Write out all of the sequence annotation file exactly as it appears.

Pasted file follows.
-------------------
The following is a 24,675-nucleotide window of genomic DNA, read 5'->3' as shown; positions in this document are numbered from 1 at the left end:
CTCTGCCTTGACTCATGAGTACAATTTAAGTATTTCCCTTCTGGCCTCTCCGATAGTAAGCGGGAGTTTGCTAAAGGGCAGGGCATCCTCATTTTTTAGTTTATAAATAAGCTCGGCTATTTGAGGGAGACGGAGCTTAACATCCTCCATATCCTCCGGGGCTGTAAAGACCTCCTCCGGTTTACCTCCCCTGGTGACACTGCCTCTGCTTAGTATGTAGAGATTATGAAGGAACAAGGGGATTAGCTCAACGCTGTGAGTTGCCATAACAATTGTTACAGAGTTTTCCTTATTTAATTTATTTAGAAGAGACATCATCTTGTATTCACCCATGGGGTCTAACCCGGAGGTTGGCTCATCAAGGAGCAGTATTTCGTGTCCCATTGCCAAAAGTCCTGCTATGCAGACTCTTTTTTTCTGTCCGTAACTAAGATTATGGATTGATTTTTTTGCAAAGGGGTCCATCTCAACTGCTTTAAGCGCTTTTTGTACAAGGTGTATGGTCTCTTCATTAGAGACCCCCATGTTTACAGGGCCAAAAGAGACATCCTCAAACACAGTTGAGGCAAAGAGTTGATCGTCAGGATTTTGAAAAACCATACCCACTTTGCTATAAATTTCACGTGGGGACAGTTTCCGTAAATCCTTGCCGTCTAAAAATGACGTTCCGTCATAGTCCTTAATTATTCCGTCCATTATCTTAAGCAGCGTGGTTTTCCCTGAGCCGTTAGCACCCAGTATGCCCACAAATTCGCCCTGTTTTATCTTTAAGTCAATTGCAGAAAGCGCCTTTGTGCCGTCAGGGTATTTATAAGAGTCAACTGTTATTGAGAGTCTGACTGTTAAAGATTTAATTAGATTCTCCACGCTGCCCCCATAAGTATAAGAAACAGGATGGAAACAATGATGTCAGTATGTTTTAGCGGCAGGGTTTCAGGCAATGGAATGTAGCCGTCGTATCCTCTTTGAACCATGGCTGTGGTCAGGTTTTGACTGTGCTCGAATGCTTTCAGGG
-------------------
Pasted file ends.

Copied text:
The following is a 24,675-nucleotide window of genomic DNA, read 5'->3' as shown; positions in this document are numbered from 1 at the left end:
CTCTGCCTTGACTCATGAGTACAATTTAAGTATTTCCCTTCTGGCCTCTCCGATAGTAAGCGGGAGTTTGCTAAAGGGCAGGGCATCCTCATTTTTTAGTTTATAAATAAGCTCGGCTATTTGAGGGAGACGGAGCTTAACATCCTCCATATCCTCCGGGGCTGTAAAGACCTCCTCCGGTTTACCTCCCCTGGTGACACTGCCTCTGCTTAGTATGTAGAGATTATGAAGGAACAAGGGGATTAGCTCAACGCTGTGAGTTGCCATAACAATTGTTACAGAGTTTTCCTTATTTAATTTATTTAGAAGAGACATCATCTTGTATTCACCCATGGGGTCTAACCCGGAGGTTGGCTCATCAAGGAGCAGTATTTCGTGTCCCATTGCCAAAAGTCCTGCTATGCAGACTCTTTTTTTCTGTCCGTAACTAAGATTATGGATTGATTTTTTTGCAAAGGGGTCCATCTCAACTGCTTTAAGCGCTTTTTGTACAAGGTGTATGGTCTCTTCATTAGAGACCCCCATGTTTACAGGGCCAAAAGAGACATCCTCAAACACAGTTGAGGCAAAGAGTTGATCGTCAGGATTTTGAAAAACCATACCCACTTTGCTATAAATTTCACGTGGGGACAGTTTCCGTAAATCCTTGCCGTCTAAAAATGACGTTCCGTCATAGTCCTTAATTATTCCGTCCATTATCTTAAGCAGCGTGGTTTTCCCTGAGCCGTTAGCACCCAGTATGCCCACAAATTCGCCCTGTTTTATCTTTAAGTCAATTGCAGAAAGCGCCTTTGTGCCGTCAGGGTATTTATAAGAGTCAACTGTTATTGAGAGTCTGACTGTTAAAGATTTAATTAGATTCTCCACGCTGCCCCCATAAGTATAAGAAACAGGATGGAAACAATGATGTCAGTATGTTTTAGCGGCAGGGTTTCAGGCAATGGAATGTAGCCGTCGTATCCTCTTTGAACCATGGCTGTGGTCAGGTTTTGACTGTGCTCGAATGCTTTCAGGG